12/13/06 — More to the story: Wilmington shooting was a preventable tragedy

View Archive

More to the story: Wilmington shooting was a preventable tragedy

It is easy to feel sorry for the parents of Peyton Strickland. Their 18-year-old son is dead because a sheriff’s deputy made an error.

Any story that ends in the death of a young man who has not yet seen his 21st birthday is indeed, a tragedy.

But there is more to consider in this story, especially as we listen to Strickland’s family members and others call for justice against the sheriff’s deputy who pulled the trigger.

Strickland was wanted in connection with the beating of a Wilmington college student and the theft of two Sony PlayStation 3s. Two alleged accomplices were also accused in the case.

Officers were worried — rightly or wrongly — about serving the search warrant at Strickland’s home because of pictures they had found on the Internet of one of the suspects posing with friends and guns.

On the day of the arrest, the deputy in question heard a police battering ram and thought he was hearing gunfire, so he fired.

He was wrong — and when the entry was over, a young man had lost his life.

There is reason to be looking closely at the rules that govern the execution of search warrants and to further examine the facts of any case in which an unnecessary death was involved and to take appropriate action.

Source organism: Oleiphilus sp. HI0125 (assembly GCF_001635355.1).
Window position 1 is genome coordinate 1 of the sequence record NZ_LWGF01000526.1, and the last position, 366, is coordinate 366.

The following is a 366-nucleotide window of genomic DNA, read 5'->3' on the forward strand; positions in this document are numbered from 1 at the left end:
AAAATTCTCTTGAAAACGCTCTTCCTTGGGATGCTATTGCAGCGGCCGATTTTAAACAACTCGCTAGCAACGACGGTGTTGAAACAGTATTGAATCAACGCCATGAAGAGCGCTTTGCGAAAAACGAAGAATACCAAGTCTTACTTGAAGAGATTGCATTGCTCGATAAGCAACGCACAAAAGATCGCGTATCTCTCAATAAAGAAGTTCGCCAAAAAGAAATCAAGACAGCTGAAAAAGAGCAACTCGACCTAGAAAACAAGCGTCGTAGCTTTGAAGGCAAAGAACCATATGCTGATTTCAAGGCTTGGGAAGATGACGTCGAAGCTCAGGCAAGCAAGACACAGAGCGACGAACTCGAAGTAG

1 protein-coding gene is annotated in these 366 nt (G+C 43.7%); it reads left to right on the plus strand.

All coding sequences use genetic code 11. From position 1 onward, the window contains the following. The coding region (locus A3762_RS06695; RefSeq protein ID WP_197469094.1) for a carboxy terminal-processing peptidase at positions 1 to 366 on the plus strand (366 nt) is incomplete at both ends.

But this is not a case of an innocent bystander who just got caught in gunfire. Peyton Strickland did not deserve to die, but deputies were at his home for a reason. And they could very well have been in danger, too.

There will be no judge or jury in this case. No one will ever be able to speak to the guilt or innocence of this 18-year-old. So, one can only mention responsibly that while this teenager might very well have been involved in a violent crime, he deserved the chance to prove his guilt or innocence.

And the officers involved in the execution of the search warrant on his home had every right to make sure they were safe, too. An officer never knows what he will encounter when performing his duty. Many have died in just such a situation. Caution is self-preservation for an officer of the law. That doesn’t make what happened right, but it does offer some insight on why it might have occurred.

So while the initial outrage expressed by the family and calls for justice for their son’s “murderer” might seem understandable, it is important to remember one simple fact. Had there been no beating, no theft, the officers would not have been there in the first place.

This is a tragic, but preventable, accident, with many lessons to be learned for all involved.

Published in Editorials on December 13, 2006 11:29 AM